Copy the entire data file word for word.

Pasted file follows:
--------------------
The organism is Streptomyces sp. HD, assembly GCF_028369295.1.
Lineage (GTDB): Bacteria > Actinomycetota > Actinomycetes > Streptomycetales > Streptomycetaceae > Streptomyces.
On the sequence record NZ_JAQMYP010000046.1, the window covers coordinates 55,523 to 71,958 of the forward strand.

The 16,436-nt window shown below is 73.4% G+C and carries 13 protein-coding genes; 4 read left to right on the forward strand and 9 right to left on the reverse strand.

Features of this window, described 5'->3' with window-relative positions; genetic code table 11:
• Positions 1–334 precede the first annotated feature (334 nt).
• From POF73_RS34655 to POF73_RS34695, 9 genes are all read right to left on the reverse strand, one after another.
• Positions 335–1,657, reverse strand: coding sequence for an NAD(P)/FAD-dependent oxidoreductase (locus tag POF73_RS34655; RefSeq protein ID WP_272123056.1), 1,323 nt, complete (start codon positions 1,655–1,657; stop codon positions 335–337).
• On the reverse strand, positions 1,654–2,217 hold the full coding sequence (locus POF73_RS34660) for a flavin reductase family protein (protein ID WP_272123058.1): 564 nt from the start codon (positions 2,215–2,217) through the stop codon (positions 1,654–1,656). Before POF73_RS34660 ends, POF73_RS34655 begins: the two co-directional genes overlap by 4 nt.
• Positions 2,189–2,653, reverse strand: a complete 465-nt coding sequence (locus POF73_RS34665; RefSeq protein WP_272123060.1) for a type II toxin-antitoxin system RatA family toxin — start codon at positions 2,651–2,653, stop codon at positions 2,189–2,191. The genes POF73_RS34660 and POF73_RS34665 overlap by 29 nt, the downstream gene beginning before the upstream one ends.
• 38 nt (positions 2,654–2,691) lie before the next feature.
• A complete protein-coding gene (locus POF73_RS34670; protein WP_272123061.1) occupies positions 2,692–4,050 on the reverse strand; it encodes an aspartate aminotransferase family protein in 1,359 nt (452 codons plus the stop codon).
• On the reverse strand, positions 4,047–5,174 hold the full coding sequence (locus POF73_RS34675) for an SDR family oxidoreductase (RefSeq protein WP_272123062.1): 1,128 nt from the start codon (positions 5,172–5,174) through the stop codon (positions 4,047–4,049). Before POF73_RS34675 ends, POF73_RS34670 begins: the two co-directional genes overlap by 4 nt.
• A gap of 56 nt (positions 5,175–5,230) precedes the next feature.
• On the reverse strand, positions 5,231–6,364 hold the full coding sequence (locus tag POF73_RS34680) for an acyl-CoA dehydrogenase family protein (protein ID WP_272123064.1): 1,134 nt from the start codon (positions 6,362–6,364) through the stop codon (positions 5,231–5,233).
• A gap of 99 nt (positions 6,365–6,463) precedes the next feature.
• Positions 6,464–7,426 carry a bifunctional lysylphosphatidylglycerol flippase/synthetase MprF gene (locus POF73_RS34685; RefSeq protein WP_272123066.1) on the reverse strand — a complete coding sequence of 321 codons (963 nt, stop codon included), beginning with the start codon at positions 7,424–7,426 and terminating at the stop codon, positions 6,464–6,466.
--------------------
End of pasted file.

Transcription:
The organism is Streptomyces sp. HD, assembly GCF_028369295.1.
Lineage (GTDB): Bacteria > Actinomycetota > Actinomycetes > Streptomycetales > Streptomycetaceae > Streptomyces.
On the sequence record NZ_JAQMYP010000046.1, the window covers coordinates 55,523 to 71,958 of the forward strand.

The 16,436-nt window shown below is 73.4% G+C and carries 13 protein-coding genes; 4 read left to right on the forward strand and 9 right to left on the reverse strand.

Features of this window, described 5'->3' with window-relative positions; genetic code table 11:
• Positions 1–334 precede the first annotated feature (334 nt).
• From POF73_RS34655 to POF73_RS34695, 9 genes are all read right to left on the reverse strand, one after another.
• Positions 335–1,657, reverse strand: coding sequence for an NAD(P)/FAD-dependent oxidoreductase (locus tag POF73_RS34655; RefSeq protein ID WP_272123056.1), 1,323 nt, complete (start codon positions 1,655–1,657; stop codon positions 335–337).
• On the reverse strand, positions 1,654–2,217 hold the full coding sequence (locus POF73_RS34660) for a flavin reductase family protein (protein ID WP_272123058.1): 564 nt from the start codon (positions 2,215–2,217) through the stop codon (positions 1,654–1,656). Before POF73_RS34660 ends, POF73_RS34655 begins: the two co-directional genes overlap by 4 nt.
• Positions 2,189–2,653, reverse strand: a complete 465-nt coding sequence (locus POF73_RS34665; RefSeq protein WP_272123060.1) for a type II toxin-antitoxin system RatA family toxin — start codon at positions 2,651–2,653, stop codon at positions 2,189–2,191. The genes POF73_RS34660 and POF73_RS34665 overlap by 29 nt, the downstream gene beginning before the upstream one ends.
• 38 nt (positions 2,654–2,691) lie before the next feature.
• A complete protein-coding gene (locus POF73_RS34670; protein WP_272123061.1) occupies positions 2,692–4,050 on the reverse strand; it encodes an aspartate aminotransferase family protein in 1,359 nt (452 codons plus the stop codon).
• On the reverse strand, positions 4,047–5,174 hold the full coding sequence (locus POF73_RS34675) for an SDR family oxidoreductase (RefSeq protein WP_272123062.1): 1,128 nt from the start codon (positions 5,172–5,174) through the stop codon (positions 4,047–4,049). Before POF73_RS34675 ends, POF73_RS34670 begins: the two co-directional genes overlap by 4 nt.
• A gap of 56 nt (positions 5,175–5,230) precedes the next feature.
• On the reverse strand, positions 5,231–6,364 hold the full coding sequence (locus tag POF73_RS34680) for an acyl-CoA dehydrogenase family protein (protein ID WP_272123064.1): 1,134 nt from the start codon (positions 6,362–6,364) through the stop codon (positions 5,231–5,233).
• A gap of 99 nt (positions 6,365–6,463) precedes the next feature.
• Positions 6,464–7,426 carry a bifunctional lysylphosphatidylglycerol flippase/synthetase MprF gene (locus POF73_RS34685; RefSeq protein WP_272123066.1) on the reverse strand — a complete coding sequence of 321 codons (963 nt, stop codon included), beginning with the start codon at positions 7,424–7,426 and terminating at the stop codon, positions 6,464–6,466.